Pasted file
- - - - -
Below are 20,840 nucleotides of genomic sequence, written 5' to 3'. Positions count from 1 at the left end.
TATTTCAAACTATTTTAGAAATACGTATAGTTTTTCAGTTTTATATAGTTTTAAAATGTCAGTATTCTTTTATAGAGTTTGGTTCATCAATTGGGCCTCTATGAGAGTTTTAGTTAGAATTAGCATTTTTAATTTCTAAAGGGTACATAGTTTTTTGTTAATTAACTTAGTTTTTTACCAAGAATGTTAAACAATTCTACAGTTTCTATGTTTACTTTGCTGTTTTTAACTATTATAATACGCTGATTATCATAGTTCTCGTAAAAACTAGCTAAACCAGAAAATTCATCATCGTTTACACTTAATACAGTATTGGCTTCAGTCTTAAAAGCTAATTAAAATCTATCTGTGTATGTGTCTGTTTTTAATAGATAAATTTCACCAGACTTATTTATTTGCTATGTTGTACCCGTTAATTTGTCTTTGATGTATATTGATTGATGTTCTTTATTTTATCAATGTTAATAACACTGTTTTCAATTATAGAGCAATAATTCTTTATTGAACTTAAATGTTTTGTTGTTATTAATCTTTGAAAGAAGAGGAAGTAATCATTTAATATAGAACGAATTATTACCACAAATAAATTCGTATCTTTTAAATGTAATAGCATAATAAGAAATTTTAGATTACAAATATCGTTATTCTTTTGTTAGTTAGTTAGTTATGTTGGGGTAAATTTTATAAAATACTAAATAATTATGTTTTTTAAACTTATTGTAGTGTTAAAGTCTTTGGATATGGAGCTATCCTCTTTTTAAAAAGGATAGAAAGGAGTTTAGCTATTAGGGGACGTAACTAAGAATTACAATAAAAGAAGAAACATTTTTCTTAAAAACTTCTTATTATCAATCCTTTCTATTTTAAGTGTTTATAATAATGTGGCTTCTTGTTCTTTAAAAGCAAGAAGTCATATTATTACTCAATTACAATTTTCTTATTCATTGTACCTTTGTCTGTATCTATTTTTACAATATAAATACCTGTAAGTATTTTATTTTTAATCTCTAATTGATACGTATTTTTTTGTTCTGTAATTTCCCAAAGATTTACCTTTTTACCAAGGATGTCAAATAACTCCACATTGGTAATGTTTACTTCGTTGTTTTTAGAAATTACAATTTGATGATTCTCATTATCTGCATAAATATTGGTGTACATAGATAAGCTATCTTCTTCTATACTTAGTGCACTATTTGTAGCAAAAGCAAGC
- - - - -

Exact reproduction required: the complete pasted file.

Below are 20,840 nucleotides of genomic sequence, written 5' to 3'. Positions count from 1 at the left end.
TATTTCAAACTATTTTAGAAATACGTATAGTTTTTCAGTTTTATATAGTTTTAAAATGTCAGTATTCTTTTATAGAGTTTGGTTCATCAATTGGGCCTCTATGAGAGTTTTAGTTAGAATTAGCATTTTTAATTTCTAAAGGGTACATAGTTTTTTGTTAATTAACTTAGTTTTTTACCAAGAATGTTAAACAATTCTACAGTTTCTATGTTTACTTTGCTGTTTTTAACTATTATAATACGCTGATTATCATAGTTCTCGTAAAAACTAGCTAAACCAGAAAATTCATCATCGTTTACACTTAATACAGTATTGGCTTCAGTCTTAAAAGCTAATTAAAATCTATCTGTGTATGTGTCTGTTTTTAATAGATAAATTTCACCAGACTTATTTATTTGCTATGTTGTACCCGTTAATTTGTCTTTGATGTATATTGATTGATGTTCTTTATTTTATCAATGTTAATAACACTGTTTTCAATTATAGAGCAATAATTCTTTATTGAACTTAAATGTTTTGTTGTTATTAATCTTTGAAAGAAGAGGAAGTAATCATTTAATATAGAACGAATTATTACCACAAATAAATTCGTATCTTTTAAATGTAATAGCATAATAAGAAATTTTAGATTACAAATATCGTTATTCTTTTGTTAGTTAGTTAGTTATGTTGGGGTAAATTTTATAAAATACTAAATAATTATGTTTTTTAAACTTATTGTAGTGTTAAAGTCTTTGGATATGGAGCTATCCTCTTTTTAAAAAGGATAGAAAGGAGTTTAGCTATTAGGGGACGTAACTAAGAATTACAATAAAAGAAGAAACATTTTTCTTAAAAACTTCTTATTATCAATCCTTTCTATTTTAAGTGTTTATAATAATGTGGCTTCTTGTTCTTTAAAAGCAAGAAGTCATATTATTACTCAATTACAATTTTCTTATTCATTGTACCTTTGTCTGTATCTATTTTTACAATATAAATACCTGTAAGTATTTTATTTTTAATCTCTAATTGATACGTATTTTTTTGTTCTGTAATTTCCCAAAGATTTACCTTTTTACCAAGGATGTCAAATAACTCCACATTGGTAATGTTTACTTCGTTGTTTTTAGAAATTACAATTTGATGATTCTCATTATCTGCATAAATATTGGTGTACATAGATAAGCTATCTTCTTCTATACTTAGTGCACTATTTGTAGCAAAAGCAAGC